A total of 503 libraries representing 2175 individual animals that were collected between 2015 and 2022 were sequenced (Supplementary Data 1). In brief, there were 214, 123, 18, 21, 56, and 71 libraries from bats, rodents, pikas, insectivores, pangolins and zoo animals, respectively. An average of 12 Gb of sequence data was obtained for each library. We focus only on the viruses that are able to infect vertebrates, while those infecting archaea, bacteria, fungi, invertebrates, and plants were excluded. An overview of the reads for the mammalian viruses is presented in Fig. 1, Supplementary Fig. 1, and Supplementary Data 2. A total of 328 viruses were identified through phylogenetic analyses, with 171 of them having near-complete genomes, and 167 of them were unreported (Supplementary Data 3 and Supplementary Table 1).
Rodents had 20 virus families, followed by bats, insectivores and zoo animals (with 19, 15, and 14 virus families, respectively), whereas pikas and pangolins showed the presence of the fewest number of viral families (nine each). Viral reads from the families Arenaviridae, Arteriviridae, Astroviridae, Caliciviridae, Circoviridae, Coronaviridae, Flaviviridae, Hantaviridae, Hepeviridae, Herpesviridae, Paramyxoviridae, Parvoviridae, Picornaviridae, and Reoviridae were widely distributed in these animals. These viruses were further confirmed by RT-PCR (RNA viruses) and PCR (DNA viruses), with the details shown in Supplementary Data 4. The reads of Retroviridae and Herpesviridae derived from the host genomes could not be excluded since the genomes of most of the tested animals are not available. Therefore, the abundance of Retroviridae and Herpesviridae in the heatmap might be overestimated.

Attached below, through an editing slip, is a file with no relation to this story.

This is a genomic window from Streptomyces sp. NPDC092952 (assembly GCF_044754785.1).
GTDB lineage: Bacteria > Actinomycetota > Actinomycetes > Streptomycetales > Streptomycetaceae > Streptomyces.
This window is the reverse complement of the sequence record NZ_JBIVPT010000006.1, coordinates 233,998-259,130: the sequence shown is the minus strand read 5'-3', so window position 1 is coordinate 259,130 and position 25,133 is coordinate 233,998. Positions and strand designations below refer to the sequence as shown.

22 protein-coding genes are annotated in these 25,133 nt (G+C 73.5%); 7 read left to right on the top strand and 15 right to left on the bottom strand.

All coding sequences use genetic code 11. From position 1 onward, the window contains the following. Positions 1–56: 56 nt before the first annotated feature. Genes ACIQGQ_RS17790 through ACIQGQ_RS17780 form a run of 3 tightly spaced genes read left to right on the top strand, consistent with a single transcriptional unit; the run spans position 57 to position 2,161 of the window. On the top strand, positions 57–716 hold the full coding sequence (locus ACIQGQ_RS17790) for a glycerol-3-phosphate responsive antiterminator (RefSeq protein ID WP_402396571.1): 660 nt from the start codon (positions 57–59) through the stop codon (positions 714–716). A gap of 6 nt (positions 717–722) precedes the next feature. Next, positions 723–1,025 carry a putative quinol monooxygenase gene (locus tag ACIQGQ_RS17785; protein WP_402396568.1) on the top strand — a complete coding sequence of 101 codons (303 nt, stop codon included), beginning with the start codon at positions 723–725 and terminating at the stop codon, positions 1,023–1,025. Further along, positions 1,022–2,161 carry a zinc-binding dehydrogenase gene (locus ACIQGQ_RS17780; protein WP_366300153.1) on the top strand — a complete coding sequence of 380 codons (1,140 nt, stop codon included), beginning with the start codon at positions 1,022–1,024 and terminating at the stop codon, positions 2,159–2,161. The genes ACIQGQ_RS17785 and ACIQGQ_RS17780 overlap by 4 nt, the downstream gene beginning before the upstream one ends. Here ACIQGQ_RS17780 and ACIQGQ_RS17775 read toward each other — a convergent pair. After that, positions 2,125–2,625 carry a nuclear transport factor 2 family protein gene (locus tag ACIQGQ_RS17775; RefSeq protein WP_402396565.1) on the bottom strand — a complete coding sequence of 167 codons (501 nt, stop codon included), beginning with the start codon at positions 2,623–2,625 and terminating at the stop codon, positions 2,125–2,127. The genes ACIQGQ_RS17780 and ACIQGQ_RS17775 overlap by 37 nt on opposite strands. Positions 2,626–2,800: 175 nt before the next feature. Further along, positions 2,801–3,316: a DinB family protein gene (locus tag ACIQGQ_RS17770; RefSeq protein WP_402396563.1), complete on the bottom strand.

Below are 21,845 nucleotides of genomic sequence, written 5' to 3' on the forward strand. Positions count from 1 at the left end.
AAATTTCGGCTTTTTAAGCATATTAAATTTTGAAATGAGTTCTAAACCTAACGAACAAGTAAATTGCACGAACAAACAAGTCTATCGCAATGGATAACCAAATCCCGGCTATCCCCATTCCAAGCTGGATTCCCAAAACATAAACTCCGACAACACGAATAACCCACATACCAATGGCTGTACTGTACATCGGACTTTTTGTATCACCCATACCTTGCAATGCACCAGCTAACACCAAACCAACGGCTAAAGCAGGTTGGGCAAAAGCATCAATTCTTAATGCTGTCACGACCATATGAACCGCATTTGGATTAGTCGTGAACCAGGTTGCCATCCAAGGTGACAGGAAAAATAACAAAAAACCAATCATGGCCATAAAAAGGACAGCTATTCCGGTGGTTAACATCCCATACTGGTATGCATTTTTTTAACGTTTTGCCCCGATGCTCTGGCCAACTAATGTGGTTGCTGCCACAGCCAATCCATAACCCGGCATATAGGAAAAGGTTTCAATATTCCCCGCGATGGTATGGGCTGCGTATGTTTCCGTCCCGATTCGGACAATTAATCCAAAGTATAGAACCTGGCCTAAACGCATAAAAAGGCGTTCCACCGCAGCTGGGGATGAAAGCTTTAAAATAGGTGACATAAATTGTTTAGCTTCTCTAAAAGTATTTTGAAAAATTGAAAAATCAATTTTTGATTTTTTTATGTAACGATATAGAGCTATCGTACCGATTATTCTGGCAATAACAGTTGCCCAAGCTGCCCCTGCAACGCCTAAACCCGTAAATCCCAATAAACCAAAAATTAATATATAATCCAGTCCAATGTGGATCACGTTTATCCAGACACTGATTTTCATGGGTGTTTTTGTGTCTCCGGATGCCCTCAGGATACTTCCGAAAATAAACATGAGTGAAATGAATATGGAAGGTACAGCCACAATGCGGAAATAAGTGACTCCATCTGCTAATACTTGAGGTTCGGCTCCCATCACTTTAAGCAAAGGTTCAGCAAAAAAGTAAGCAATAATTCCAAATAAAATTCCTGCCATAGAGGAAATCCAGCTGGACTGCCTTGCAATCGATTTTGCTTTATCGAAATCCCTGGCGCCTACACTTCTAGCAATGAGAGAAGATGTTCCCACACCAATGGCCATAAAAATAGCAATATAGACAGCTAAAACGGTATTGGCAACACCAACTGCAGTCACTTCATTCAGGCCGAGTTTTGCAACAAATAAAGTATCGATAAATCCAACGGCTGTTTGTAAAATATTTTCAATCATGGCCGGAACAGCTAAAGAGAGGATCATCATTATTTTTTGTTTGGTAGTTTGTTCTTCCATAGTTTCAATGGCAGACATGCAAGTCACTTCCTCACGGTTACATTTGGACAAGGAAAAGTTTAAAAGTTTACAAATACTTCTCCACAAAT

The continual outbreaks caused by emerging and reemerging viruses raises considerable concern over the roles of wildlife, especially in those species that frequently contact humans and domestic animals. This study has revealed the diversity of mammalian viruses in some important mammals, and identified a series of novel genera and species of viruses with some of them having potential for cross-species transmission. More surveillance of wildlife-borne viruses, particularly at the wildlife-domestic animal-human interface, is needed to prevent outbreaks of emerging and reemerging viral diseases.
Suffice to say, when it comes to identifying zoonotic disease threats, we are barely scratching the surface of what is out there.
Eighteen months ago, in PNAS Research: Intensity and Frequency of Extreme Novel Epidemics, researchers suggested that the probability of novel disease outbreaks will likely grow three-fold in the next few decades.
Looking at the plethora of pathogens in the wild, its hard not to consider that an optimistic assessment.